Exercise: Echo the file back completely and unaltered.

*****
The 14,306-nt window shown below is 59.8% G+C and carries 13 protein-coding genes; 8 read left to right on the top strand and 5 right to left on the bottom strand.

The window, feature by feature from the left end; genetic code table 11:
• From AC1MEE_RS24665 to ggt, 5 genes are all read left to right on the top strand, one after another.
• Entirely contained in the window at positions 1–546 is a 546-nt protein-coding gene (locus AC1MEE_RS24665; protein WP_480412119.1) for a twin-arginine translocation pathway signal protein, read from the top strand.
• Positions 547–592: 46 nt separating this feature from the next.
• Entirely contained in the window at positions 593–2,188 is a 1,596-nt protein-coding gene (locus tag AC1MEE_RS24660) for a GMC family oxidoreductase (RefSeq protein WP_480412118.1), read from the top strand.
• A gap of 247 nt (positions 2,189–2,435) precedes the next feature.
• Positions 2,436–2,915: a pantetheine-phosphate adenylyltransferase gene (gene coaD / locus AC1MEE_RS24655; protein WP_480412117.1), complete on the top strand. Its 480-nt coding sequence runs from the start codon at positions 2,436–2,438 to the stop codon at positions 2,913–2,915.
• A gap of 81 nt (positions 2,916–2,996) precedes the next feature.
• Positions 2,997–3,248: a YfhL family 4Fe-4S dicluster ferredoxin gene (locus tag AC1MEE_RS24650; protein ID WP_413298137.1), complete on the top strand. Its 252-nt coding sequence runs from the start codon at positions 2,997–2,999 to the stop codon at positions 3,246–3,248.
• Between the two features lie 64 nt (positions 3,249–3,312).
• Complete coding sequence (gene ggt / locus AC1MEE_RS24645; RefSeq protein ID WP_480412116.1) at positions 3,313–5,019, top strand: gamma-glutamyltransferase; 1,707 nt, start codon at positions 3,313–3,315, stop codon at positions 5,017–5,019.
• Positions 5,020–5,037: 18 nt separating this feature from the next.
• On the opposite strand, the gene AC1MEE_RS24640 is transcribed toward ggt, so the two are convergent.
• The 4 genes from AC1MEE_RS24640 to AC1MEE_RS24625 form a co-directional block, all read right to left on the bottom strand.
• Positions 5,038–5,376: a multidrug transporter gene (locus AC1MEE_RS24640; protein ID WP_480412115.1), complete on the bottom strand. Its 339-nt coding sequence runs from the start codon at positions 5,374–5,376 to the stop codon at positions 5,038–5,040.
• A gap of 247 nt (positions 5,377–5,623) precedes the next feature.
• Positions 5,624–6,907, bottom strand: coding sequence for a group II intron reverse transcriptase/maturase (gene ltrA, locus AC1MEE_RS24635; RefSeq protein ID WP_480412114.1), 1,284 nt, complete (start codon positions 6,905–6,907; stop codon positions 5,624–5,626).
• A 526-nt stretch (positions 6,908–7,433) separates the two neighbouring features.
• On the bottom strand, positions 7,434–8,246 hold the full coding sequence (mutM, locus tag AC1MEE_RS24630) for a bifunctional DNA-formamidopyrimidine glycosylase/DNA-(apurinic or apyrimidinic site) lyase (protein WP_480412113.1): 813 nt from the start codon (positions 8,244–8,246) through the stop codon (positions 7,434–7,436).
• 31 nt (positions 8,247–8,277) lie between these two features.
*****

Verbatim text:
The 14,306-nt window shown below is 59.8% G+C and carries 13 protein-coding genes; 8 read left to right on the top strand and 5 right to left on the bottom strand.

The window, feature by feature from the left end; genetic code table 11:
• From AC1MEE_RS24665 to ggt, 5 genes are all read left to right on the top strand, one after another.
• Entirely contained in the window at positions 1–546 is a 546-nt protein-coding gene (locus AC1MEE_RS24665; protein WP_480412119.1) for a twin-arginine translocation pathway signal protein, read from the top strand.
• Positions 547–592: 46 nt separating this feature from the next.
• Entirely contained in the window at positions 593–2,188 is a 1,596-nt protein-coding gene (locus tag AC1MEE_RS24660) for a GMC family oxidoreductase (RefSeq protein WP_480412118.1), read from the top strand.
• A gap of 247 nt (positions 2,189–2,435) precedes the next feature.
• Positions 2,436–2,915: a pantetheine-phosphate adenylyltransferase gene (gene coaD / locus AC1MEE_RS24655; protein WP_480412117.1), complete on the top strand. Its 480-nt coding sequence runs from the start codon at positions 2,436–2,438 to the stop codon at positions 2,913–2,915.
• A gap of 81 nt (positions 2,916–2,996) precedes the next feature.
• Positions 2,997–3,248: a YfhL family 4Fe-4S dicluster ferredoxin gene (locus tag AC1MEE_RS24650; protein ID WP_413298137.1), complete on the top strand. Its 252-nt coding sequence runs from the start codon at positions 2,997–2,999 to the stop codon at positions 3,246–3,248.
• Between the two features lie 64 nt (positions 3,249–3,312).
• Complete coding sequence (gene ggt / locus AC1MEE_RS24645; RefSeq protein ID WP_480412116.1) at positions 3,313–5,019, top strand: gamma-glutamyltransferase; 1,707 nt, start codon at positions 3,313–3,315, stop codon at positions 5,017–5,019.
• Positions 5,020–5,037: 18 nt separating this feature from the next.
• On the opposite strand, the gene AC1MEE_RS24640 is transcribed toward ggt, so the two are convergent.
• The 4 genes from AC1MEE_RS24640 to AC1MEE_RS24625 form a co-directional block, all read right to left on the bottom strand.
• Positions 5,038–5,376: a multidrug transporter gene (locus AC1MEE_RS24640; protein ID WP_480412115.1), complete on the bottom strand. Its 339-nt coding sequence runs from the start codon at positions 5,374–5,376 to the stop codon at positions 5,038–5,040.
• A gap of 247 nt (positions 5,377–5,623) precedes the next feature.
• Positions 5,624–6,907, bottom strand: coding sequence for a group II intron reverse transcriptase/maturase (gene ltrA, locus AC1MEE_RS24635; RefSeq protein ID WP_480412114.1), 1,284 nt, complete (start codon positions 6,905–6,907; stop codon positions 5,624–5,626).
• A 526-nt stretch (positions 6,908–7,433) separates the two neighbouring features.
• On the bottom strand, positions 7,434–8,246 hold the full coding sequence (mutM, locus tag AC1MEE_RS24630) for a bifunctional DNA-formamidopyrimidine glycosylase/DNA-(apurinic or apyrimidinic site) lyase (protein WP_480412113.1): 813 nt from the start codon (positions 8,244–8,246) through the stop codon (positions 7,434–7,436).
• 31 nt (positions 8,247–8,277) lie between these two features.